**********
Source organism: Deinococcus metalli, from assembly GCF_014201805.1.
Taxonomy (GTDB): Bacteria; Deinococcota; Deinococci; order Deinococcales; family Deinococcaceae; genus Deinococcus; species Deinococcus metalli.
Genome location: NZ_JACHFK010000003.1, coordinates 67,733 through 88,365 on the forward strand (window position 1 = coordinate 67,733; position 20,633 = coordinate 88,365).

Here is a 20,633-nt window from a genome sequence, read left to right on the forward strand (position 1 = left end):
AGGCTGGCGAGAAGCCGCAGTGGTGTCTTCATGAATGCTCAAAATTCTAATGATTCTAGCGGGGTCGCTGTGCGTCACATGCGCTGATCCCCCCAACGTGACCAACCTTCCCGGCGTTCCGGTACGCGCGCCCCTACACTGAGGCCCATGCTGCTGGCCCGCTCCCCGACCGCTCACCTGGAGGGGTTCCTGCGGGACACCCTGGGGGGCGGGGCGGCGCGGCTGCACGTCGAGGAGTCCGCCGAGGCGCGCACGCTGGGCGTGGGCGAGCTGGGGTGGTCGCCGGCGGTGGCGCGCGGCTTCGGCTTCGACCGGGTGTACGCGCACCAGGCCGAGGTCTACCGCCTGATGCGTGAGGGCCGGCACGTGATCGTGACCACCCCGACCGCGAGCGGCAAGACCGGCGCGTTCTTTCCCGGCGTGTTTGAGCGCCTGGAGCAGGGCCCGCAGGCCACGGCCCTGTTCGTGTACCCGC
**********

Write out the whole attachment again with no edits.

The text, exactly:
Source organism: Deinococcus metalli, from assembly GCF_014201805.1.
Taxonomy (GTDB): Bacteria; Deinococcota; Deinococci; order Deinococcales; family Deinococcaceae; genus Deinococcus; species Deinococcus metalli.
Genome location: NZ_JACHFK010000003.1, coordinates 67,733 through 88,365 on the forward strand (window position 1 = coordinate 67,733; position 20,633 = coordinate 88,365).

Here is a 20,633-nt window from a genome sequence, read left to right on the forward strand (position 1 = left end):
AGGCTGGCGAGAAGCCGCAGTGGTGTCTTCATGAATGCTCAAAATTCTAATGATTCTAGCGGGGTCGCTGTGCGTCACATGCGCTGATCCCCCCAACGTGACCAACCTTCCCGGCGTTCCGGTACGCGCGCCCCTACACTGAGGCCCATGCTGCTGGCCCGCTCCCCGACCGCTCACCTGGAGGGGTTCCTGCGGGACACCCTGGGGGGCGGGGCGGCGCGGCTGCACGTCGAGGAGTCCGCCGAGGCGCGCACGCTGGGCGTGGGCGAGCTGGGGTGGTCGCCGGCGGTGGCGCGCGGCTTCGGCTTCGACCGGGTGTACGCGCACCAGGCCGAGGTCTACCGCCTGATGCGTGAGGGCCGGCACGTGATCGTGACCACCCCGACCGCGAGCGGCAAGACCGGCGCGTTCTTTCCCGGCGTGTTTGAGCGCCTGGAGCAGGGCCCGCAGGCCACGGCCCTGTTCGTGTACCCGC